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It's Good To Unplug

I realized the other day that the phone feature is actually my least favorite feature on my cell phone. Does that even make sense?

I use my cell phone for everything. I text, email, take pictures and read books. It is my flashlight, my calculator, my alarm clock and it carries my favorite music.  My handy little device reminds me of upcoming meetings and, if needed, a map to get there. I use it to pay bills, to follow what my friends are doing, to follow sports and news.  My cell phone is used to read my Bible and it distracts my kids in those tough parenting moments.  I even use it as a paper weight.   Every once in a while, I actually use my phone to make and receive phone calls.

Liz and I recently went on vacation and I decided I would try to take a “vacation” from my cell phone, as well. Those first few days, I felt like I should have checked myself into a treatment center. I couldn’t believe how often I reached for my absent phone in my pocket. I started having withdrawal because I didn’t know the exact temperature every moment of the day. It took two days before I stopped reaching for my phone and on day three, I noticed I had significantly relaxed. We had a great vacation, lots of laughing, lots of fun, but I think the decision to put down my cell phone truly helped me relax.

I was talking about this with a group of High School students and was surprised by how animated and opinionated everyone was about cell phone use. We were all able to see the benefits of cell phones, but I was surprised that everyone was also able to see the downside. Many of the students admitted their cell phone was the last thing they looked at when they went to sleep and the first thing they looked at when they woke up. Ultimately, we were all able to agree that unlimited access isn’t always a good thing.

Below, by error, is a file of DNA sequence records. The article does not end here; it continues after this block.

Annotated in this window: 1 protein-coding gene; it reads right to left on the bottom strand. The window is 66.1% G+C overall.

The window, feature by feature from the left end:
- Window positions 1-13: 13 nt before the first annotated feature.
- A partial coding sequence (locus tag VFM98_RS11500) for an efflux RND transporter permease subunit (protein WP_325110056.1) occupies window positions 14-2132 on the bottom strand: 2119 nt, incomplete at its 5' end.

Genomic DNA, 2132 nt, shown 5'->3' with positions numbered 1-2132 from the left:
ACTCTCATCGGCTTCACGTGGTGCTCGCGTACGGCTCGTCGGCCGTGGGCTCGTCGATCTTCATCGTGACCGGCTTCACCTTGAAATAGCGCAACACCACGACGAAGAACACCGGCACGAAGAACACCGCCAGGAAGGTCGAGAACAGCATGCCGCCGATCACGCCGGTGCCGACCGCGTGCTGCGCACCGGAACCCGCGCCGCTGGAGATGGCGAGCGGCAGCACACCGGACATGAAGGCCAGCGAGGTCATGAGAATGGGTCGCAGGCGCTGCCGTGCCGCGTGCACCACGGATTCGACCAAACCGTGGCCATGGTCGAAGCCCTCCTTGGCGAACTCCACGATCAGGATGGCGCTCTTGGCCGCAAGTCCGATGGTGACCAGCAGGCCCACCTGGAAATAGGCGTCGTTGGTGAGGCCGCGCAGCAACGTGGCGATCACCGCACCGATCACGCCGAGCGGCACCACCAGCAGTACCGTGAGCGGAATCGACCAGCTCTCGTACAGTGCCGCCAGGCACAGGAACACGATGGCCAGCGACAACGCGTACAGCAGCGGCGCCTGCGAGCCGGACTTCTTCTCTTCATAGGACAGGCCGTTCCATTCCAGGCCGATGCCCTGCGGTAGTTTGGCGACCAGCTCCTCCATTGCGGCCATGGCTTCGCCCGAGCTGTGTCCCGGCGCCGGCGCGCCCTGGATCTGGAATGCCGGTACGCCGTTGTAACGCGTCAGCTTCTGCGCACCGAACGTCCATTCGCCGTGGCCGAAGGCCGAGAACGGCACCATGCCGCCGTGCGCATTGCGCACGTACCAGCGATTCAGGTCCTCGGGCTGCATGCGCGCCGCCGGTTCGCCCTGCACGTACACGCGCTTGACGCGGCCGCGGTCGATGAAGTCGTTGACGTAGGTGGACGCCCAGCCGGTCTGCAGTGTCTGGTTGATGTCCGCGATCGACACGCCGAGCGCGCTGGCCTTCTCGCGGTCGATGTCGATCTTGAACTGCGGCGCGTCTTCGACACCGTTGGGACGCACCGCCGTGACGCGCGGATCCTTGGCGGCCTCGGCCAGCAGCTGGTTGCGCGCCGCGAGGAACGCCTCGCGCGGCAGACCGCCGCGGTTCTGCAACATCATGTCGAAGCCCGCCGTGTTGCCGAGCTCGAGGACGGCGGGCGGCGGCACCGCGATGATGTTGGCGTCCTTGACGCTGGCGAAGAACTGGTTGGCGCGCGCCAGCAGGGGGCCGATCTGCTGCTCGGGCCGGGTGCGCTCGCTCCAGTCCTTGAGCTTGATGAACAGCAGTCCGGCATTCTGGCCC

So, why would you limit yourself when unlimited is available? This is a question we should all take time to ponder for our own life. This is greater than just cell phone use. Our culture is as busy as we’ve ever been and the amount of things to distract us is at an all-time high.  When unlimited options are placed in front of you, it takes real self-control to limit yourself, but the benefits are worth it.

There are numerous Scripture verses on the importance of stillness. How do we listen to the Father if we are always distracted or have somewhere to go? How do we witness and interact with His beautiful creation if we are always staring at a screen or running to our next appointment?  I still love my cell phone (and, for the sake of irony, I typed some of this newsletter on my phone), but I’ve been reminded of the importance of limiting myself, being still, and listening to the Father instead of Siri.